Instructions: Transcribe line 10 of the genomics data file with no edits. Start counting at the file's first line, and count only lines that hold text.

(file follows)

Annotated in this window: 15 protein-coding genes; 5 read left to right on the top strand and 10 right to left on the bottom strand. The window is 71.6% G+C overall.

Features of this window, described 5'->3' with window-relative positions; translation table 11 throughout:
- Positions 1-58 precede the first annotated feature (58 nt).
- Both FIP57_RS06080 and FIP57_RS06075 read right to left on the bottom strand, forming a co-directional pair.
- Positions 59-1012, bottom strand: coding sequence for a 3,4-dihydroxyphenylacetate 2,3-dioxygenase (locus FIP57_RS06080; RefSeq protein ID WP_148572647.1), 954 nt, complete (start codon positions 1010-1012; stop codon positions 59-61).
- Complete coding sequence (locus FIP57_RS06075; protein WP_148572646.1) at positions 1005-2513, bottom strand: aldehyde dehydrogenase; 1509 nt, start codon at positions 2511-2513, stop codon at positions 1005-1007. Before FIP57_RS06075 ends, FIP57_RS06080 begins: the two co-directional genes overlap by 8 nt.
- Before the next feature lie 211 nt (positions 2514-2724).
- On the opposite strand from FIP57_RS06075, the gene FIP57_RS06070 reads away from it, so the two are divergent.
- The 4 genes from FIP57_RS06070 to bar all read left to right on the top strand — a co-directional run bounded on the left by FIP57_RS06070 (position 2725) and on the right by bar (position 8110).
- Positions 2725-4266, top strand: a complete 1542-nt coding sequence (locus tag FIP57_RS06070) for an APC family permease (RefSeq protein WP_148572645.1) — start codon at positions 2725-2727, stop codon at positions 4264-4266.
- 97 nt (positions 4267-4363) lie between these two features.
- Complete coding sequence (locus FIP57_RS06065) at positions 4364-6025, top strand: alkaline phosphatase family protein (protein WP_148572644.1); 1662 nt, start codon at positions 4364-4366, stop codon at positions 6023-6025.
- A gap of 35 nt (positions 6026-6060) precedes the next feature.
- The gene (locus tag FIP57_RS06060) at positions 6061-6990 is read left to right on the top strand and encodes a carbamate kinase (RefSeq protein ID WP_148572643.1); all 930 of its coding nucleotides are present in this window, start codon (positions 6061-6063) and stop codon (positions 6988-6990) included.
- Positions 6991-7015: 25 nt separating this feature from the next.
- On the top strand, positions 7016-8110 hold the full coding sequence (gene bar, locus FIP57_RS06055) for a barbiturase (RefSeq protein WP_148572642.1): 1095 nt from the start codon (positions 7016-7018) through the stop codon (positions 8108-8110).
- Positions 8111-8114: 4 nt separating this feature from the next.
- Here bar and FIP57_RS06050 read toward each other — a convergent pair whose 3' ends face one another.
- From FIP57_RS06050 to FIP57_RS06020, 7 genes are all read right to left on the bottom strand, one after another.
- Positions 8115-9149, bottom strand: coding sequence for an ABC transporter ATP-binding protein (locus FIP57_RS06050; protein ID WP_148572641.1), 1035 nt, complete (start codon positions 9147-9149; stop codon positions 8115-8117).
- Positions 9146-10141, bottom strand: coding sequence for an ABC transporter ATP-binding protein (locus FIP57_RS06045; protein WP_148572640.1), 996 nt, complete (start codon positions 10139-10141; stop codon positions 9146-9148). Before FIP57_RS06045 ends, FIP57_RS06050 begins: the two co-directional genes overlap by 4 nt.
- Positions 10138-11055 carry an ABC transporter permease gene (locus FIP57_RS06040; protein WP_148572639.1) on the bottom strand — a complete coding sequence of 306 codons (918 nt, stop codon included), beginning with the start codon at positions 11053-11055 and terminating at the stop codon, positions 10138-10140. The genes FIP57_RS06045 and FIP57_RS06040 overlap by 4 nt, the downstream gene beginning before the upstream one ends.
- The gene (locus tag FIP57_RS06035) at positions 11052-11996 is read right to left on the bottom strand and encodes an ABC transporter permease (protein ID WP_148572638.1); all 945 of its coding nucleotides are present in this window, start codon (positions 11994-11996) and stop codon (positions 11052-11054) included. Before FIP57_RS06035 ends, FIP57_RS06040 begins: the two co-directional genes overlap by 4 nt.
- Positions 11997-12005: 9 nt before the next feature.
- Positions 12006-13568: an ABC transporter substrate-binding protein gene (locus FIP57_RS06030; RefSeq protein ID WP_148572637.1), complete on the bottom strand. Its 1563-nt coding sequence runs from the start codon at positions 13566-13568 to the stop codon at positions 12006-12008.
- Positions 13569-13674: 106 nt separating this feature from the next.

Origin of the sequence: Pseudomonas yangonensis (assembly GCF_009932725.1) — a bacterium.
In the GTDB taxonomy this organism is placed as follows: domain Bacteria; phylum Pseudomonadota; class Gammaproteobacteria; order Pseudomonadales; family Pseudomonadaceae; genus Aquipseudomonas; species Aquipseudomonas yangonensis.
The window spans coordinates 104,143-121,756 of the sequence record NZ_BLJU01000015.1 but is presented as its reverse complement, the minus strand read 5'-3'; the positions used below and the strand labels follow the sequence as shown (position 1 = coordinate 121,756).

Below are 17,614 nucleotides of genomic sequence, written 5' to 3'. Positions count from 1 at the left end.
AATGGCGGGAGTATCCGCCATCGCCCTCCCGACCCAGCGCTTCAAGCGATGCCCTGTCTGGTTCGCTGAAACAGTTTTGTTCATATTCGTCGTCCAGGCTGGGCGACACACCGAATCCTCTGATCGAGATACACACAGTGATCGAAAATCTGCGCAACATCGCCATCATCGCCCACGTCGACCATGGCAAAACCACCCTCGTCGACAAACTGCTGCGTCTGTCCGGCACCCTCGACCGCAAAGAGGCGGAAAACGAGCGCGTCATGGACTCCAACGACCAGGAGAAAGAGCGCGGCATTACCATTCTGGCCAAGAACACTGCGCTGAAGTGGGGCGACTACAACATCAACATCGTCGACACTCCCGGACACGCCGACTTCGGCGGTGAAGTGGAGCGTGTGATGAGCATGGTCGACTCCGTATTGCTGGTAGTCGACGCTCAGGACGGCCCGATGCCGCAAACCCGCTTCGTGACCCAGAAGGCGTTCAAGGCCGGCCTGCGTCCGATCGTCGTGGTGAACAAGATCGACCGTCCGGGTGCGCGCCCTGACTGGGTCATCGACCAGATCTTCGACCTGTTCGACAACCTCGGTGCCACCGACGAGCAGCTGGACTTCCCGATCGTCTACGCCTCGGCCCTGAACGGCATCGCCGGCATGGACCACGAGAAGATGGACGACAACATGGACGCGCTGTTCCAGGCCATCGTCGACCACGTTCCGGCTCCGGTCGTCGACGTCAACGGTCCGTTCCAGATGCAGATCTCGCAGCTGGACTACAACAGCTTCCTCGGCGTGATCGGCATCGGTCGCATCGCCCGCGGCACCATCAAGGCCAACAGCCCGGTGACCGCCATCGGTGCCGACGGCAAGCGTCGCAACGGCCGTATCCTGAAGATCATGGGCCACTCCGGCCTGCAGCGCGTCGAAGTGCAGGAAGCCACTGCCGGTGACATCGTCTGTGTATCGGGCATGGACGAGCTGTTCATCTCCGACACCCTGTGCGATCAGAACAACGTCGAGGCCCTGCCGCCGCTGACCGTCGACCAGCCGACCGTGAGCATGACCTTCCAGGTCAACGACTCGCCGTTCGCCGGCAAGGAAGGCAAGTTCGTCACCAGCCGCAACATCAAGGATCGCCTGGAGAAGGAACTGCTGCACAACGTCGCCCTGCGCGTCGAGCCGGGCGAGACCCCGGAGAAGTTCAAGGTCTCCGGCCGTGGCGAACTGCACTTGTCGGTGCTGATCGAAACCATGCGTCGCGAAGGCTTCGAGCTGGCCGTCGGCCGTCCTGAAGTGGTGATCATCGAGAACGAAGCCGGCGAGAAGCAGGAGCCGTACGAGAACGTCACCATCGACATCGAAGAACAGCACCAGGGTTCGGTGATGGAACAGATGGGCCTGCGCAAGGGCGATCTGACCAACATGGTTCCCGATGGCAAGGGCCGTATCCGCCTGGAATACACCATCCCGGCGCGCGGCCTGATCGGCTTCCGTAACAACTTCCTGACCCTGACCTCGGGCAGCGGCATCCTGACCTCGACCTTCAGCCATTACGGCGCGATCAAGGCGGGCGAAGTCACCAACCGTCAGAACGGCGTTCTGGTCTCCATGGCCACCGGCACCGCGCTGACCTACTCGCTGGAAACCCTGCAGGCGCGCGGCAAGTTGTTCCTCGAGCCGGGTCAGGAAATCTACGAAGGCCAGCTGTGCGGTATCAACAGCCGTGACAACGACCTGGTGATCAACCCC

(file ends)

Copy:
- Positions 2725-4266, top strand: a complete 1542-nt coding sequence (locus tag FIP57_RS06070) for an APC family permease (RefSeq protein WP_148572645.1) — start codon at positions 2725-2727, stop codon at positions 4264-4266.